Sean's behavior does not appear to be morally questionable. On the contrary, he has been open with his ideas, willing to assist and to share what he knows. This type of behavior has traditionally been highly valued in science. The most important goal is generally thought to be furthering knowledge; giving and getting credit is a means to this end, not an end in itself. Given what happens in the case, we might say that strategically Sean should have held back some of his ideas, but that is to say what might have been better for Sean and his career; it is not to say that his behavior was immoral.


    Another major question about Professor Black's behavior is whether he was wrong to leave the decision on co-authorship up to Sean. Here I think Professor Black is wrong. In leaving the matter up to Sean, he is saying, in effect, that he has no concerns about or responsibility for standards of authorship and credit in science. He is refusing to deal with these issues in his own work. That is a double wrong: It is a refusal to accept responsibility for his own behavior, and it is wrong because Dr. Black's behavior serves as a model for Sean. In effect, he is telling Sean that scientists can treat authorship and credit in a cavalier (almost reckless) manner.


    Professor Black and Sean have at least three options in dealing with this situation.



    1. The specific claim of Sean's thesis can be removed from the paper. The case does not give us enough detail to know whether that is possible without ruining the paper. Could it be written in a way that points in the direction of Sean's thesis but doesn't scoop it? in a way that draws on the literature, but not Sean's model?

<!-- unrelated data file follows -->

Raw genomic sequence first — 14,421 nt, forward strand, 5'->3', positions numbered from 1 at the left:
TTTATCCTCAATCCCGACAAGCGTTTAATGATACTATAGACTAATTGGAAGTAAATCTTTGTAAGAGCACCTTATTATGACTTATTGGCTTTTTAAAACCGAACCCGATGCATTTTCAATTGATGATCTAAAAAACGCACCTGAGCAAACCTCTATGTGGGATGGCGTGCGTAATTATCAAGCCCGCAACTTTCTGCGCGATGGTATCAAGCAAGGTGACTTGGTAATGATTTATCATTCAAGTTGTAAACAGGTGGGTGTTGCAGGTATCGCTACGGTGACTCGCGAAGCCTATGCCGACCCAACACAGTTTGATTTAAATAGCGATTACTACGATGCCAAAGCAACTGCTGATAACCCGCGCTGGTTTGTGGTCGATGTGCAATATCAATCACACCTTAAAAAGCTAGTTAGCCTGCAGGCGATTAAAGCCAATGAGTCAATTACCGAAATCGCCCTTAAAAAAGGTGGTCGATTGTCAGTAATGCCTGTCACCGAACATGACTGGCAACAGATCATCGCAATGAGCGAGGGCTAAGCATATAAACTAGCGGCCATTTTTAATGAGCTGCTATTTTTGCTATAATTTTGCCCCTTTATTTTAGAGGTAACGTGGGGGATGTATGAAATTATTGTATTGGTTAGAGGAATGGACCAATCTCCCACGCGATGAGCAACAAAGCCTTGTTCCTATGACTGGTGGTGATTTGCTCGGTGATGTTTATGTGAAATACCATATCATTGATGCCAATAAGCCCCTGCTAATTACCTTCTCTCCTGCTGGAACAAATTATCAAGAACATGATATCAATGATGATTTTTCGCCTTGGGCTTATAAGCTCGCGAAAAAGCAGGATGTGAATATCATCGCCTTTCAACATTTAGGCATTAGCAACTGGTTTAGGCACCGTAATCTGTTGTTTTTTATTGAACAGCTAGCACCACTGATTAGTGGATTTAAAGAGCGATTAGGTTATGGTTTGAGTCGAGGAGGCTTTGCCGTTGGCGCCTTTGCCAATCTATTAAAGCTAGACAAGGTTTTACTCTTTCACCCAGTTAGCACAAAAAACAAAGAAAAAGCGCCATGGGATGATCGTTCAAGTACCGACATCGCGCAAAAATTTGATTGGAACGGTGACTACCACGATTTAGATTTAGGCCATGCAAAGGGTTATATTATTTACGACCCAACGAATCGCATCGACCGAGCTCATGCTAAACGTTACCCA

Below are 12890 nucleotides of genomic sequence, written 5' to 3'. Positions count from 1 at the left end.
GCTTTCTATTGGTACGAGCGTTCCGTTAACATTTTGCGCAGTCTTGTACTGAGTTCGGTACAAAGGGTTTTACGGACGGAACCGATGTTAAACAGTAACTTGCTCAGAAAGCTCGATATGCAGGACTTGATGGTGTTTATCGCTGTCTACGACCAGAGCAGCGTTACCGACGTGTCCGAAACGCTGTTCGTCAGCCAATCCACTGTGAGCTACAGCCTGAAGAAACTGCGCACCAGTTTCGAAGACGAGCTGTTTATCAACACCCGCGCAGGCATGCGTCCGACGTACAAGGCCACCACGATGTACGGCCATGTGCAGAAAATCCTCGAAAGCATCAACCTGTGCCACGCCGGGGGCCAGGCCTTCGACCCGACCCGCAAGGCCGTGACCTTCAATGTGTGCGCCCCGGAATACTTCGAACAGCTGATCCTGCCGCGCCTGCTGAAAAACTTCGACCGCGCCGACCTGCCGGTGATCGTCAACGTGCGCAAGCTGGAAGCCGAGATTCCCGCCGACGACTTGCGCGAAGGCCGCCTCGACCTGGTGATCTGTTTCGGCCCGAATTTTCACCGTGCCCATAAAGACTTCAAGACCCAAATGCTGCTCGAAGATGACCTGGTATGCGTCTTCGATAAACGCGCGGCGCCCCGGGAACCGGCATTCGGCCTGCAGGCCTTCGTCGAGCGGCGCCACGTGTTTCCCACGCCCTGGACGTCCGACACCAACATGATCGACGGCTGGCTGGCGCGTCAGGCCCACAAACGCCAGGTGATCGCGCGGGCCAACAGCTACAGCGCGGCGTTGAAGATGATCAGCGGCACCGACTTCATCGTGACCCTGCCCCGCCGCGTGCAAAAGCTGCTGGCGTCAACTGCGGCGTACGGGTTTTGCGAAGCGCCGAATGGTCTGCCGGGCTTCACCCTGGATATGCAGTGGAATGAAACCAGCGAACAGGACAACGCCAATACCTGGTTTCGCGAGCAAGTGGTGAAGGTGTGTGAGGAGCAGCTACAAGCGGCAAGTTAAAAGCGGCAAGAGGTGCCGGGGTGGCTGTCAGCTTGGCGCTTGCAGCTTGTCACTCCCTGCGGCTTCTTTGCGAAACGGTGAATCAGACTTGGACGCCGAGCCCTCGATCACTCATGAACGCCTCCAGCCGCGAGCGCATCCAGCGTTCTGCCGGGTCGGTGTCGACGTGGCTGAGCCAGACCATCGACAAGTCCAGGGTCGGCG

2. Sean's work could be cited in the paper and described as a forthcoming and extremely promising thesis.

    3. Sean could be made a co-author of the paper.


    It is difficult to decide which of these three options should be chosen without more details. For example, would co-authorship of the paper hurt or help Sean in defending his thesis and publishing it in the future? To what extent are the ideas Professor Black has used already in the literature?


    In any case, Sean should be asked for permission to use anything that might have implications for his thesis or future publications. Whether or not he should be made co-author depends on what he agrees to and what is actually published. Professor Black should take responsibility for the final decision. Moreover, if the situation continues to be gray, Professor Black ought to err on the side of giving credit and/or authorship.


    From: Graduate Research Ethics: Cases and Commentaries - Volume 1, 1997 

    edited by Brian Schrag

Cite this page: "Informal Discussions/Formal Authority" Online Ethics Center for Engineering 8/12/2009 OEC Accessed: Thursday, April 28, 2016 <www.onlineethics.org/Topics/RespResearch/ResCases/gradres/gradresv1/informal.aspx>